Ergot of the Rye | A hallucinogen that maddened the medieval

During the Middle Ages, throughout Europe there were cases of hallucinations and collective follies that after centuries have been attributed to the intervention of a powerful hallucinogen: the ergot of Rye. A fungus that infects the raw material with which the inhabitants of Europe cooked their bread in depressed times. Join us to know the Ergot of the Rye, a hallucinogen that went mad in the Middle Ages .

The Ergot of Rye It is also called Claviceps purpurea or Ergot. It is called ergot because it has the shape of small curved brads in the shape of small horns. They measure between 4 and 6 cm. long by about 4 mm. Wide. They sprout at the same time as the spikes and turn from a whitish color to a bluish black. It nests preferentially in the ovary of rye, especially in wet years or neglected fields, although it can also be found in wheat, oats and barley.

Ergot of Rye

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The danger of ergot of rye they are the strongly toxic substances that it contains: ergotinin, ergotinic acid and esfacélico acid, among others. In the Middle Ages it was not removed when grinding rye and caused important health disorders when ingested, even though in other places of the world like China its utilities were known as a drug, especially in obstetrics, both to contract the uterus and to avoid postpartum hemorrhages.

Ergot of Rye

The disease that produces ergot of rye it has been known for centuries as "Fire of hell" or "fire of San Antonio" and at present it receives the name of ergotismo. In the Middle Ages, its origin was unknown and its process was not documented until the 19th century. The symptoms of continued intoxication are in addition to hallucinations and irrational behaviors and convulsions, skin lesions worse than those of leprosy, so that the extremities are consumed until they get rid of the body. This occurs because ergot alkaloids have a vasoconstrictor effect so strong that they impede blood circulation, cause gangrene and loss of limbs. In addition to being crippled, the patient was very likely to die due to these injuries.

Ergot of Rye 1

Detail of the painting "The Temptation of San Antonio" by Matthias Grünewald (1512-1516), which shows a patient suffering from advanced ergotism.

In the municipality of Castrojeriz, in the province of Burgos, there was a convent called "San Antón", in which the monks took care of and in some cases healed the sick of "fire from hell" who were on pilgrimage to Santiago de Compostela as the only remedy for their evil. The monks managed to heal some sick people, if they were not very affected, giving them to eat only bread made with wheat. Wheat is difficult to contain ergot of rye and without really knowing the reason, they managed to improve the health of those affected.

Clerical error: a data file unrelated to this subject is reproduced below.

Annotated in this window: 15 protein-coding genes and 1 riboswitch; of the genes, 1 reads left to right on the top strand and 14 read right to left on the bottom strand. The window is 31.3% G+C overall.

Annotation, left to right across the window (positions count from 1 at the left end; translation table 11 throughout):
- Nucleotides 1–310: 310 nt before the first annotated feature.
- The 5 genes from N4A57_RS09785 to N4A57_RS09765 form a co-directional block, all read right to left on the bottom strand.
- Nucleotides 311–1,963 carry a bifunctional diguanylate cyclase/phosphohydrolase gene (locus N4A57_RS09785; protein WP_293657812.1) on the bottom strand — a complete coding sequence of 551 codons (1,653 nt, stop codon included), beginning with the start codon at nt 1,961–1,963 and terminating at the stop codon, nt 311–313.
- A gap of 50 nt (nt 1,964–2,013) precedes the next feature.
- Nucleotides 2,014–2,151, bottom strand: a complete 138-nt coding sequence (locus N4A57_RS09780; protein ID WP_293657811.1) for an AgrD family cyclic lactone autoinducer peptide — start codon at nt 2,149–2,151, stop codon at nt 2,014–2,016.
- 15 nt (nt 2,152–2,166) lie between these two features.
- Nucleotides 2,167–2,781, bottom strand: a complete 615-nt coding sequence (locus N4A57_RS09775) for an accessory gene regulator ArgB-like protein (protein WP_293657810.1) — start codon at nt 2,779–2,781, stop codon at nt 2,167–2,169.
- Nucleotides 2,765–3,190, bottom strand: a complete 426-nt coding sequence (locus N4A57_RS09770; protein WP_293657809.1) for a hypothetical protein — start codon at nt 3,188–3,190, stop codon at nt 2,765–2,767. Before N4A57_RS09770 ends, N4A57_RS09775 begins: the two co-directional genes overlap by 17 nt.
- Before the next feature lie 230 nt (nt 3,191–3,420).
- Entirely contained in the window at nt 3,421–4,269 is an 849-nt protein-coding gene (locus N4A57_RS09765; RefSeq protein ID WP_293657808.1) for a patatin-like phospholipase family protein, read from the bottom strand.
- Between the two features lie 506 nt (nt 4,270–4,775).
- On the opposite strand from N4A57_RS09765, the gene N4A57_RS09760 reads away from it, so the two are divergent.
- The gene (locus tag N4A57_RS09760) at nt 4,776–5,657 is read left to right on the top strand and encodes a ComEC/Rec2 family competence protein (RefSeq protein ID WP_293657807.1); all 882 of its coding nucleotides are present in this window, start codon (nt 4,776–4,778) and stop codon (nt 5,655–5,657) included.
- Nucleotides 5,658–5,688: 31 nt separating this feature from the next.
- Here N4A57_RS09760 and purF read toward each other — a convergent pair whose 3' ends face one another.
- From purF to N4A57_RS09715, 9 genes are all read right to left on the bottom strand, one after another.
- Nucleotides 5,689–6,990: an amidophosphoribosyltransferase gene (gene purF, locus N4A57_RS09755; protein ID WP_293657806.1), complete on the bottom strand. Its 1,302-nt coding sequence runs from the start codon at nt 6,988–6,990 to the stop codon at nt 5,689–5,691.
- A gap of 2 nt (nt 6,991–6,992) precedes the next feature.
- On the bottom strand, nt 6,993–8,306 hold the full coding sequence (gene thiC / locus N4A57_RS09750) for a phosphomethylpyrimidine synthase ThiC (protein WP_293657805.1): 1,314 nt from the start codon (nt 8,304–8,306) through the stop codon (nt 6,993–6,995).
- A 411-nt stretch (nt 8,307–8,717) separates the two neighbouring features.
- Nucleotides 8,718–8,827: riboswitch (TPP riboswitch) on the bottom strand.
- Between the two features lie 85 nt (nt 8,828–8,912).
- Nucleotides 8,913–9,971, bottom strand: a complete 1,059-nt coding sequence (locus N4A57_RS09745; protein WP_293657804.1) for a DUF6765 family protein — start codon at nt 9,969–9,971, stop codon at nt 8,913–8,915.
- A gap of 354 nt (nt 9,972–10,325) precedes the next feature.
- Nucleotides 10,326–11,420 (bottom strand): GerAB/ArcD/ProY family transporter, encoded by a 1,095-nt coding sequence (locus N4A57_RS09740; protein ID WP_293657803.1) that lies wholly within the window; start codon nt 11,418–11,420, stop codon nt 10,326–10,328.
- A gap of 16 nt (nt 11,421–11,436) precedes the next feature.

Ergot of Rye 2

Remains of the San Antonio Convent in Castrojeriz

3 Cases of madness attributed to Ergot Ergot

It is normal for ergot to cause hallucinations among those affected since among the chemicals it contains is lysergic acid, which is the precursor of LSD.

  1. Dance Epidemics in the Middle Ages

During the Middle Ages, the so-called "Dance Epidemics" that we already talked about in Supercurioso in the article were given in different places in Europe: Strange deaths: the Dance Epidemic of 1518 . This case, like that of other acquaintances of mass hysteria, is thought to have been caused by massive intoxication ergot of rye.

2. The Great Fear during the French Revolution

Between July 20 and August 6, 1789, there was a popular movement of collective fear that especially affected the French peasantry. Some authors believe that the famine could lead to mass consumption of rye bread or other cereals made with contaminated grain and that this would produce the "Great Fear" as this movement is known.

Ergot of Rye 3

Marie Kilbourne Matossian, a historian at the University of Maryland, believes that contaminated food could have influenced the incidence and intensity of political unrest.

3. Pont-Saint-Sprit 1951

The massive poisoning at Pont-Saint-Esprit in 1951 is attributed to the ergot of rye . This historical episode is also known as "Le Pain Maudit" which means "the cursed bread".

Ergot of Rye 4

During the summer of 1951, in the town of Pont-Saint-Esprit in France , 7 people died, 50 were admitted to psychiatric and 250 more were affected to a greater or lesser extent by a strange poisoning. The patients suffered chills, stomach pain, vomiting, hot flushes, seizures, hallucinations and even suicide attempts. The Medical Journal British Medical Journal stated that the outbreak of poisoning was produced by the ergot of rye . The only connection between those affected was having eaten bread from the bakery of Roch Brian who apparently used flour with rye that would have been contaminated with the ergot fungus.

Did you know the terrible effects of Ergot of Rye ? Did you know that it had affected so many people during the Middle Ages? At present it is difficult to occur cases of "fire of San Antonio" due to the powerful fungicide treatments against the ergot of rye. As an extra data we will add that some historians believe that ergot could be the cause of the hallucinations that served as the basis for the accusations in the witch trials of Salem . Do you know other cases of poisoning by this fungus? Share it with us!

Images: Lancastermerrin88 , Peter d'Aprix

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